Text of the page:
Afghanistan to hold presidential elections in April next year | News | Al Jazeera

Afghanistan to hold presidential elections in April next year

Election body says security and funding will present the biggest challenge to the poll to be held on April 20, 2019.

    In recent months, the Taliban and ISIL have carried out several attacks on voter registration centres [Mohammad Ismail/Reuters]
    In recent months, the Taliban and ISIL have carried out several attacks on voter registration centres [Mohammad Ismail/Reuters]

    The Afghan government says it will hold presidential elections on April 20, 2019, for the fourth time since the Taliban were toppled from power in 2001, however, officials have warned much work needs to happen to meet that timeline.

    During a televised news conference on Wednesday, election officials said the vote would take place six months after parliamentary and local elections scheduled for October 20, polls which have been marred by technical and organisational issues.

    Afghanistan's Independent Election Commission (IEC) said security and funding, as well as the short timeframe between elections, would present the biggest challenges to the poll.

    "Security is an issue that we hope will be solved by then," IEC spokesman Abdul Aziz Ibrahimi said.

    Almost 14 percent, or 56 of more than 400 districts, are fully controlled by the Taliban while another 30 percent are contested, according to figures published by the Special Inspector General for Afghanistan Reconstruction (SIGAR).

    The IEC said it hoped as many as 15 million people will register for the polls, but the election commissioner admitted registration turnout so far had been low.

    The last time Afghans went to the ballot box was in 2014, which produced no clear winner between the two main candidates, Ashraf Ghani and Abdullah Abdullah.

    Both candidates accused each other of massive voter fraud, leading to months of arguments.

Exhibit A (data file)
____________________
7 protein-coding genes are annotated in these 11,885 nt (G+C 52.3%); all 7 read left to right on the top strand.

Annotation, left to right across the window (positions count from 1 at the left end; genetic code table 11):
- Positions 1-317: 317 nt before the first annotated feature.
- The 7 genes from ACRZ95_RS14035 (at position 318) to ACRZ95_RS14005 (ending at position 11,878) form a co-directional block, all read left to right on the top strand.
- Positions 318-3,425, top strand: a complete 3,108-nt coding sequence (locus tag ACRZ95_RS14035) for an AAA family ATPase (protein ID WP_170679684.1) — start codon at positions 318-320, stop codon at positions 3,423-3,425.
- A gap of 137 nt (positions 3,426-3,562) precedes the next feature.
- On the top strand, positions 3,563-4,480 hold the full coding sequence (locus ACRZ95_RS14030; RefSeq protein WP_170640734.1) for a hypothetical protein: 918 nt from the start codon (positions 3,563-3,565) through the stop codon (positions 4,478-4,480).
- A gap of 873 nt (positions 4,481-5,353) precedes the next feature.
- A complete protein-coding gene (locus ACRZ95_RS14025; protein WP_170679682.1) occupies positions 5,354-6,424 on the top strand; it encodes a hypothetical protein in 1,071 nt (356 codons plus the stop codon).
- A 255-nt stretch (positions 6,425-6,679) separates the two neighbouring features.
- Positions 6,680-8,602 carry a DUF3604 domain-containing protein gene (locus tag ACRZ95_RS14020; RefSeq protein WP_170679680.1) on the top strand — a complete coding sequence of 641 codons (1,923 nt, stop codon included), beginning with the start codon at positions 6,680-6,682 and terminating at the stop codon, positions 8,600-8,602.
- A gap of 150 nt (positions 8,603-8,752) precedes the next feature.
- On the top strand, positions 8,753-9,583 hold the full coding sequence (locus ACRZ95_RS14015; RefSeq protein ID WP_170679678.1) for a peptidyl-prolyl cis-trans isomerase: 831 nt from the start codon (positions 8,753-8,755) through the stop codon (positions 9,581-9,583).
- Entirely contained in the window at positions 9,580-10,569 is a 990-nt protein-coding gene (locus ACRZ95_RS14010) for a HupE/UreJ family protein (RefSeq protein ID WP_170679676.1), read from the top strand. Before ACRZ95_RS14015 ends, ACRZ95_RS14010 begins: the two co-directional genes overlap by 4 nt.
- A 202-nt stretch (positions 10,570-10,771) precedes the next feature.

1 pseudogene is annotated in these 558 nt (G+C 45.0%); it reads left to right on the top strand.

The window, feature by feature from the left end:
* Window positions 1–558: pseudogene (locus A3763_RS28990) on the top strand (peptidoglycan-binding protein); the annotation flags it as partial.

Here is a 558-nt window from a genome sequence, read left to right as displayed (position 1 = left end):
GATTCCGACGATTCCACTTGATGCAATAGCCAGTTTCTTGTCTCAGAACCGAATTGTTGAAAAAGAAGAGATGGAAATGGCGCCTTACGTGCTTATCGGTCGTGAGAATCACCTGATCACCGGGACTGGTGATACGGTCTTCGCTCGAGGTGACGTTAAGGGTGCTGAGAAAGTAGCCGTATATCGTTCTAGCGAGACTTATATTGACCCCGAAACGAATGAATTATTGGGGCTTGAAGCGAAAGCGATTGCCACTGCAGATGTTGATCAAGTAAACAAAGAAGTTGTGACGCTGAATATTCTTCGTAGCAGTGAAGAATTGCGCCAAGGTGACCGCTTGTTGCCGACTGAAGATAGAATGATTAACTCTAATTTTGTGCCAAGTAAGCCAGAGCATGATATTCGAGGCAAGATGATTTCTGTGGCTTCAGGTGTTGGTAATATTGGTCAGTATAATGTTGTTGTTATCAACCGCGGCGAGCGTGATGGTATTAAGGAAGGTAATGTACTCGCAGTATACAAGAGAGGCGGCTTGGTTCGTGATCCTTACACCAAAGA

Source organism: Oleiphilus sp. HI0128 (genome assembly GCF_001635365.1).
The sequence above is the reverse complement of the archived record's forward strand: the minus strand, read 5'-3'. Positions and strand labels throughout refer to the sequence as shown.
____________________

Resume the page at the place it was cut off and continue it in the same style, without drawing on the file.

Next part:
Eventually, the United States brokered a deal, crafting a government of national unity, with Ghani becoming president and Abdullah taking the position of the newly created position of chief executive.

    Peace with the Taliban?

    In recent months, incumbent President Ghani has attempted to start peace talks with the Taliban, proposing a ceasefire and prisoner release. 

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    As part of the deal, Ghani has also suggested the Taliban take part in the official elections.

    The Taliban, which has been fighting against the government since it was removed from power in 2001 by US-led forces, has demanded the withdrawal of foreign forces as a pre-condition for those peace talks.

    The capital, which has been the site of relative calm, has seen an increase in bombings and other attacks since the Taliban announced the beginning of their spring offensive on April 25.

    Fighting traditionally picks up in Afghanistan as warmer weather melts snow in mountain passes, allowing fighters to move around more easily.

    Earlier this year both the Taliban and the Islamic State of Iraq and the Levant (ISIL, also known as ISIS) group killed dozens of people in an attempt to derail the elections.

    Both groups have attacked several voter registration centres, including bombing and burning them.

    According to the UN, a total of 1,692 people have been killed in the first half of 2018, with another 3,430 people wounded - the highest figure since it began keeping records in 2009.

    SOURCE: Al Jazeera News


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